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St. Croix Probs

Post in 'The Pellet Mill - Pellet and Multifuel Stoves' started by LFD1212, Jan 28, 2013.

  1. LFD1212

    LFD1212 New Member

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    Mass
    would love to get some help for this problem I am having.. I have a St Croix Prescott that was installed about 7 years ago .. has run perfectly for those years.. until about November of this year. I had a company come out and clean the chimney and the stove.. since then the stove has been running poorly.. running dirty. and giving me an intermittent flashing #2 LED on the control panel I have had the people back who have worked on it twice now and still having the same issues.. I had email St Croix and in talking with a rep there and he came back with that the combustion fan was not working to capacity and it should be replaced.. I have now done this and still having issues... the stove is vented out through and existing external chimney that was lined at the time the stove was installed with a stainless steel liner and also was capped at the time of the cleaning as well due to the fact that a birds nest was found in the chimney when it was cleaned.. not sure where to go now actually thinking about having the chimney removed and just using a direct vent out to try to alleviate the problem.. any help would be greatly appreciated

    also not sure it makes a difference but I presently am burning Cubex pellets

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  2. subsailor

    subsailor Minister of Fire

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    Has this only happened while you were burning Cubex? If so, try another pellet and see what happens. It can make a difference.
  3. Bob Sorjanen

    Bob Sorjanen Member

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    how are the door gaskets? do they pass the dollarbill test? also was the stove cleaned real good?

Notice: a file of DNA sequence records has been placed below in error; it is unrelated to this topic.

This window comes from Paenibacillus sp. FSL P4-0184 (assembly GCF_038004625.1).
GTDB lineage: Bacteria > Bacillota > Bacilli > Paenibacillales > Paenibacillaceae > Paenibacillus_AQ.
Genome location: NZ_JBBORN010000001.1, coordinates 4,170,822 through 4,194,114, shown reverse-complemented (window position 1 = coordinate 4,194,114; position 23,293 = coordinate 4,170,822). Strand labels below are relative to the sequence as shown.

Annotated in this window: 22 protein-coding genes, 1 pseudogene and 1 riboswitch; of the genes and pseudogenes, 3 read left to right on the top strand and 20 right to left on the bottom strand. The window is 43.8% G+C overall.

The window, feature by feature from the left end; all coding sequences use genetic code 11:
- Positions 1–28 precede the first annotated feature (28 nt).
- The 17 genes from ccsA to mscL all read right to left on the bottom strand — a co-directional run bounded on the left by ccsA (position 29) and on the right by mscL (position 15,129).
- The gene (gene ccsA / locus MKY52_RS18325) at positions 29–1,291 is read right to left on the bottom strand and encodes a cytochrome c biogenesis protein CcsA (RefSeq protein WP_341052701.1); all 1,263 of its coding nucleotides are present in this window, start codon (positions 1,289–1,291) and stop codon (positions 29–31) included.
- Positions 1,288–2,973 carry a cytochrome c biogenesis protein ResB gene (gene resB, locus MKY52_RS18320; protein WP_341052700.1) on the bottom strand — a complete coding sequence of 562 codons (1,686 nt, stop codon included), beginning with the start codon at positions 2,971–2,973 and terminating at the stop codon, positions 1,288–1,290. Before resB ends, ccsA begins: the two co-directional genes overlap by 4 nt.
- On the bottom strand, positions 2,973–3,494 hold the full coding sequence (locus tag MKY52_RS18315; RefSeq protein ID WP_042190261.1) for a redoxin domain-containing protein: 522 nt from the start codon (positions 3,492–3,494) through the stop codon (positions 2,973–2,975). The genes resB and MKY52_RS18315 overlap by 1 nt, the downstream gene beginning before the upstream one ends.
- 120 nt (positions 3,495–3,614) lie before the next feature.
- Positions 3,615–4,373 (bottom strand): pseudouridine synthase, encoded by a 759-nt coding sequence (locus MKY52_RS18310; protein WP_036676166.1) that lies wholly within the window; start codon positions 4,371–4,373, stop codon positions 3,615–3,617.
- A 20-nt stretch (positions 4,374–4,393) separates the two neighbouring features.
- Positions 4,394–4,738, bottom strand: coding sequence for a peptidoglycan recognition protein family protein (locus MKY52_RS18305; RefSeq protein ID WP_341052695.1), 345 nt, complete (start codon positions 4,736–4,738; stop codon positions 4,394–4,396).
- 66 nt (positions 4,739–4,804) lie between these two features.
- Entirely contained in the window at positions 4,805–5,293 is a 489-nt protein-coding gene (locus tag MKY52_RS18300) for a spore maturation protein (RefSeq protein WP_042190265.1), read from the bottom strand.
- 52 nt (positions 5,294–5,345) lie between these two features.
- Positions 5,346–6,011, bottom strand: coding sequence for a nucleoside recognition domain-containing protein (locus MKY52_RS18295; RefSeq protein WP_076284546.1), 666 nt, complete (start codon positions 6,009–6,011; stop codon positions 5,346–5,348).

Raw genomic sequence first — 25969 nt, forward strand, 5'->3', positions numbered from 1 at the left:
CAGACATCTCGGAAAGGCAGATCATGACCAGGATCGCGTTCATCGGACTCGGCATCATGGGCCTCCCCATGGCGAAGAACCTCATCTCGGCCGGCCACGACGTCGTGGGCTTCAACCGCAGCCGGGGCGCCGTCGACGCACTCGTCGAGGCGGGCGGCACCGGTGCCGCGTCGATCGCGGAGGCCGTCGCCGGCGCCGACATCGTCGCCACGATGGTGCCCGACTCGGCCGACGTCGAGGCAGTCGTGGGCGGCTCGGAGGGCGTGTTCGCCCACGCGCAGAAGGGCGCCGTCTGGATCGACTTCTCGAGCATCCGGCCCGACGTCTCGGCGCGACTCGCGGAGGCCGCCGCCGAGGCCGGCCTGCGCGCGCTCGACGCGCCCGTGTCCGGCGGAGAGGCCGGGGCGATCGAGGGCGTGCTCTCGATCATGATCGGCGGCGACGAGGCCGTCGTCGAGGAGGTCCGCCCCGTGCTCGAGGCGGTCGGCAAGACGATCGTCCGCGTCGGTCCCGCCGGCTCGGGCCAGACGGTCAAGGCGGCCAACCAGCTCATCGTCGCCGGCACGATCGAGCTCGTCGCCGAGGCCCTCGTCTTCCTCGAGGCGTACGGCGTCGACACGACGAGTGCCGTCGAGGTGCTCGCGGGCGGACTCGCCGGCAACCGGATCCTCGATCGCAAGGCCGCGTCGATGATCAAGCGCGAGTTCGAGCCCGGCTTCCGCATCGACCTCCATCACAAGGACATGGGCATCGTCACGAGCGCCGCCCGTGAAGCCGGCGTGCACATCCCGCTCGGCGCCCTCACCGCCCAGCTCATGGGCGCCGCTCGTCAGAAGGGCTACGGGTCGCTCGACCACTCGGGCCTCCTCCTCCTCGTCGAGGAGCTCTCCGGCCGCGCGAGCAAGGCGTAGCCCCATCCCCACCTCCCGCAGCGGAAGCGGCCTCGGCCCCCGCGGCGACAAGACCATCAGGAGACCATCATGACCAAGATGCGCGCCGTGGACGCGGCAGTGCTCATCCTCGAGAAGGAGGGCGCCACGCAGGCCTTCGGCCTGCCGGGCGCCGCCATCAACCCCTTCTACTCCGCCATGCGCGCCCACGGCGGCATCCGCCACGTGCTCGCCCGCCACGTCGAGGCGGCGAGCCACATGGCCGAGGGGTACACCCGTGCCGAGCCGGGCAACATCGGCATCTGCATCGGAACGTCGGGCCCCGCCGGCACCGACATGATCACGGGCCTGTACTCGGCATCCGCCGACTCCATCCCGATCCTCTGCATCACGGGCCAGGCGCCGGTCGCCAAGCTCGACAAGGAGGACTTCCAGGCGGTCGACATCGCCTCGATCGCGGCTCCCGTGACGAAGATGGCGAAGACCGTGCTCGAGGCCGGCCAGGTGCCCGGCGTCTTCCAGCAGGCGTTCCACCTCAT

4. rickwai

    rickwai Feeling the Heat

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    ohio
    it is probably still plugged up inside the stove. Use a small long flex handle wire brush or fridge coil brush from lowes and go up thru the ash traps. They do build up in there then the best thing you could do for this stove is the leaf blower trick. leave door open and open ash traps, it is amazing! I was sceptical of the leaf blower trick until I did it, I am a believer!!
  5. Bob Sorjanen

    Bob Sorjanen Member

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    X2
  6. woodsman23

    woodsman23 Minister of Fire

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    Tap on the stoves backwall to release trapped ash.
  7. Bob Sorjanen

    Bob Sorjanen Member

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    when I clean my Lancaster I take the firebrick panels out remove the ash pan covers, then run a dryer lint brush up there so I can see it coming out the top. I also remove two small metal plugs from back wall and run a drain snake hooked to a drill and get up there as far as I can with the drill going. I also remove the combustion blower and clean the impellars on that and vacuum in side as far as I can get. I also tap, not beat, on the back wall of the stove then vacuum as much as I can. Since I don't have a leafblower yet I hook up my shop vac to the exhaust outside and turn on the vac in suction mode. While it is sucking I go inside and tap on the back wall. THis seems to help the stove a lot.
  8. magsf11

    magsf11 Feeling the Heat

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    Loc:
    buffalo ny
    i have the same stove and is old as yours. like everyone else said about cleaning it i do as well when cleaning the ash traps i use a old bike brake cable to scrap out the ash. found out that can get into places the brush cant.
  9. KodiakII

    KodiakII Feeling the Heat

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    You have a dirty stove. Bang on the back wall with a rubber mallet and or take a length of outside casing for a bicycle brake cable and hook up to a cordless drill and clean up through your traps. Leaf blower trick also does wonders, but mind your vac. switch
  10. LFD1212

    LFD1212 New Member

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    Thanks for all the input.. I clean the stove religiously and have snaked up both sides with a dryer vent brush have also vac'd out the air inlet tube as well just to be sure.. this is my second year burning Cubex and all the problems started when I had the stove serviced and the chimney swept in November. prior to this the stove has run wonderfully so while I understand what you all are saying I am having a hard time saying its just a dirty stove all of a sudden that way.. any other ideas? .